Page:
This may have been a first in recorded jazz history: a recording of a congregation sharing a tune with a jazz musician. Thelonious Monk did record “Abide with Me” and “Blessed Assurance,” but no congregation was in his studio! In the larger context of Christian hymnody, Vince is part of a venerable tradition. Good organists often have played interludes between hymn verses, sometimes improvising as they go ... although, alas, improvisation has largely become a lost art in the church.
Before the trio begins, the organist introduces the first hymn by playing it straight, right out of the hymnal. I chuckled at this, having survived a number of classically trained organists who were (to put it mildly) uncertain about the inclusion of jazz in the liturgy. When the trio enters with the choir, we immediately hear more energy and delight.
Vince takes the melody, written in the key of F major, and undergirds it with a G minor tonality. The opening note (A) is the ninth of the G minor chord, which is so Guaraldi! He loved the ninth of the chord as a melody note (which is the final melody note on “Christmas Time is Here”). He keeps the harmony static: a G minor for six measures, adjusting the major 7th, the 7th and the 6th, to keep it moving. Measures 17-24 are on a C pedal tone (a single bass note). The whole piece is approached as an A-A-B-A jazz tune.
“Come, Holy Ghost,” the second hymn, sounds like a processional, with its steady beat and repeating eight-measure melody. Vince again translates the major key melody — this time in C major — to G minor. As with the first hymn, he offers a harmonic counter line, raising the fifth of the chord (a D) to an augmented fifth, then to a sixth, and back down. This hymn has no solo, although Vince’s fleet-fingered piano fills add a chattering commentary.
I chose not to transcribe his improvisations. That’s a personal matter for most jazz musicians. A transcription of a solo is for the sake of learning and understanding a musician’s style, not for the sake of replication or re-creation. And I’m certain that when my band members play his arrangements, they’ll create new solos of their own. That’s the fun of playing jazz.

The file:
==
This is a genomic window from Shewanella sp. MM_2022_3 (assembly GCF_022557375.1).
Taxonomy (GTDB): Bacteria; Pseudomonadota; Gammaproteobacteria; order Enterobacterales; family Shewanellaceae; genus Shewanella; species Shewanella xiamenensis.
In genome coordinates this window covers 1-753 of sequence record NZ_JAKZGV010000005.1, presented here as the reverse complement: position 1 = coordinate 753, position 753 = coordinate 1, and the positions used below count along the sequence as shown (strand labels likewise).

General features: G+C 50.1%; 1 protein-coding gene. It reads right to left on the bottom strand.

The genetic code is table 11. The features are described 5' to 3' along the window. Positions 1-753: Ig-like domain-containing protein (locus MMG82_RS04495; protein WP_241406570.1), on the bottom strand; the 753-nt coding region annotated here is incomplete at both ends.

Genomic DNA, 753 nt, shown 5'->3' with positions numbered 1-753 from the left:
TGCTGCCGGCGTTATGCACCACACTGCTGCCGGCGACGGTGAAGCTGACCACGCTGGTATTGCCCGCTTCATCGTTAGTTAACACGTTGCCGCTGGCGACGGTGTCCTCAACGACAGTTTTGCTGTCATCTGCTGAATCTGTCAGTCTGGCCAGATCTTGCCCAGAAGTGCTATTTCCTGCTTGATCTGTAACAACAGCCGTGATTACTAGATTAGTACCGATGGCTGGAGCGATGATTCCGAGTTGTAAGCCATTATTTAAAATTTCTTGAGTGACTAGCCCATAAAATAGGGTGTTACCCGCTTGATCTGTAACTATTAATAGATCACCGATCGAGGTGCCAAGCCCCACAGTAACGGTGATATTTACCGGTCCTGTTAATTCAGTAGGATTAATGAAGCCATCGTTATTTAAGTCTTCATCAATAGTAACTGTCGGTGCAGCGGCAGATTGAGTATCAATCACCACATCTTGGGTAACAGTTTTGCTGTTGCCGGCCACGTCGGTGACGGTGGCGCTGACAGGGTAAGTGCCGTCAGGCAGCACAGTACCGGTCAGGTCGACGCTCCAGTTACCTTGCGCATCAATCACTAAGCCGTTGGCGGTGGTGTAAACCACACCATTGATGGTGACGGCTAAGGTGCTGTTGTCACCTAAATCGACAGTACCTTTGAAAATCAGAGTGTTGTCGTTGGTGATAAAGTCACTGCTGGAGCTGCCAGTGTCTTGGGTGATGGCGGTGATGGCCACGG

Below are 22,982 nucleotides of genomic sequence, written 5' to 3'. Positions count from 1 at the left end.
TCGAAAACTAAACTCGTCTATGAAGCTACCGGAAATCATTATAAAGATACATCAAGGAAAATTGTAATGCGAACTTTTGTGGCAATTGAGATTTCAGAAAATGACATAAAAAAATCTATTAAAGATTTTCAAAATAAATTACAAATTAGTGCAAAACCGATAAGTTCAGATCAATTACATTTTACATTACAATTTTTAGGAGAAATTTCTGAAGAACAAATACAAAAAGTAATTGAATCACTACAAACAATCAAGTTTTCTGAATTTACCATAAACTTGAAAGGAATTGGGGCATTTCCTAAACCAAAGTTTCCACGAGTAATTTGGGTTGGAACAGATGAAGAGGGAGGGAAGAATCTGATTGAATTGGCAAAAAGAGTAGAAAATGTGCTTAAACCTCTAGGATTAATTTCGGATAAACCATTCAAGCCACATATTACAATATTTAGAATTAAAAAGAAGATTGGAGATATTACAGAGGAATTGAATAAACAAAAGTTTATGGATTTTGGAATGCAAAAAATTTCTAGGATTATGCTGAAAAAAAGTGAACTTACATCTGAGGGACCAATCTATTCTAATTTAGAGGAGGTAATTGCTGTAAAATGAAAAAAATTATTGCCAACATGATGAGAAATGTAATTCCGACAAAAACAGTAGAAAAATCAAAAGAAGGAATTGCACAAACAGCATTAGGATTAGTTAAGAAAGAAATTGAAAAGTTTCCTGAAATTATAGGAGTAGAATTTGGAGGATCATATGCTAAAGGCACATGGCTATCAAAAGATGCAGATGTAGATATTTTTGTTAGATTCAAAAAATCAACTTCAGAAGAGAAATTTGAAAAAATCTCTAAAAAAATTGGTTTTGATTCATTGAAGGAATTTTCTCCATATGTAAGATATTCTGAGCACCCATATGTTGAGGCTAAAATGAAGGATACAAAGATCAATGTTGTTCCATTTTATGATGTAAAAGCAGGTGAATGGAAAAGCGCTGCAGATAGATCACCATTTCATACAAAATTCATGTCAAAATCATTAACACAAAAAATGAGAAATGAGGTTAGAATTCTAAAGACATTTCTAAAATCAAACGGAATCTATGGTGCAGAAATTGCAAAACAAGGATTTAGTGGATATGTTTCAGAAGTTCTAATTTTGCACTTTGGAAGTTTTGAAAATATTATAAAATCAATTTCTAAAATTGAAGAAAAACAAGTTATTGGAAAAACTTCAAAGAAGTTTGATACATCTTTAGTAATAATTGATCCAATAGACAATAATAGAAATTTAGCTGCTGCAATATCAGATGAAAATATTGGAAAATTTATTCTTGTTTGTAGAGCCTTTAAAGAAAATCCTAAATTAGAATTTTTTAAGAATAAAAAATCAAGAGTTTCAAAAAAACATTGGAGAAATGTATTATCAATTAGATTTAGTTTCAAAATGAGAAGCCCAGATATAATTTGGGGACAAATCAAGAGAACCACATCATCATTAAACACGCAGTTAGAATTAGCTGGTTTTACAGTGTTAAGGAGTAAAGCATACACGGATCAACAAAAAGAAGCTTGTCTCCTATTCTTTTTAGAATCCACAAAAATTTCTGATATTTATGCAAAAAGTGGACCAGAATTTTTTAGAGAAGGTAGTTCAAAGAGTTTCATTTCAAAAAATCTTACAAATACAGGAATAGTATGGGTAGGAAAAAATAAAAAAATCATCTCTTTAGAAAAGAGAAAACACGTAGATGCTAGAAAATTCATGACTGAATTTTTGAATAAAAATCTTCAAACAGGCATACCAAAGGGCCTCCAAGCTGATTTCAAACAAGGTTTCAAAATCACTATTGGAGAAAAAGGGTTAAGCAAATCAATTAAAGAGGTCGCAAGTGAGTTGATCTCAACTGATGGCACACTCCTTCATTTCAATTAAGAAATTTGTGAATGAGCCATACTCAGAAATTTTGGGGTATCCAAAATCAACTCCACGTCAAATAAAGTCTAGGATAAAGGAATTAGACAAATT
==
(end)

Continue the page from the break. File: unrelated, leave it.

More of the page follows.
The jewel of the three hymns is Thomas Aquinas’ communion hymn, correctly titled as “Adoro Te Devote.” Vince has squared off the flowing chant, in the key of D major, into easily sung quarter notes. The harmony is gentle, moving from D major to E minor to D over a F-sharp bass, and then to a G minor chord — again, such a Vince sound! — before a rapid cycle of fifths returns to a D chord.
The middle of the tune shimmers in a suspended chord over an A in the bass, before returning to the initial sequence. It’s a very satisfying harmonic sequence, and perfectly balances the experience of receiving the bread and wine of holy communion. Vince put it together perfectly. No wonder it was chosen as the flip-side for the 45 single Fantasy Records released to highlight “Theme to Grace”!
The translation of the Aquinas text is stilted and stiff; during our September presentation, my congregation will replace the words with the fresh translation in the new Presbyterian hymnal, under the title, “Thee We Adore, O Hidden Savior, Thee.” Once again, a blend of faithfulness and creativity will push the music forward, which is the promise of jazz within the liturgy.
In upcoming articles, I’ll report on Vince’s adaptations of the liturgical chant, and his introduction of three original compositions for the Mass.
Work hard and practice well, gentlemen ... August and September will be upon us before you know it!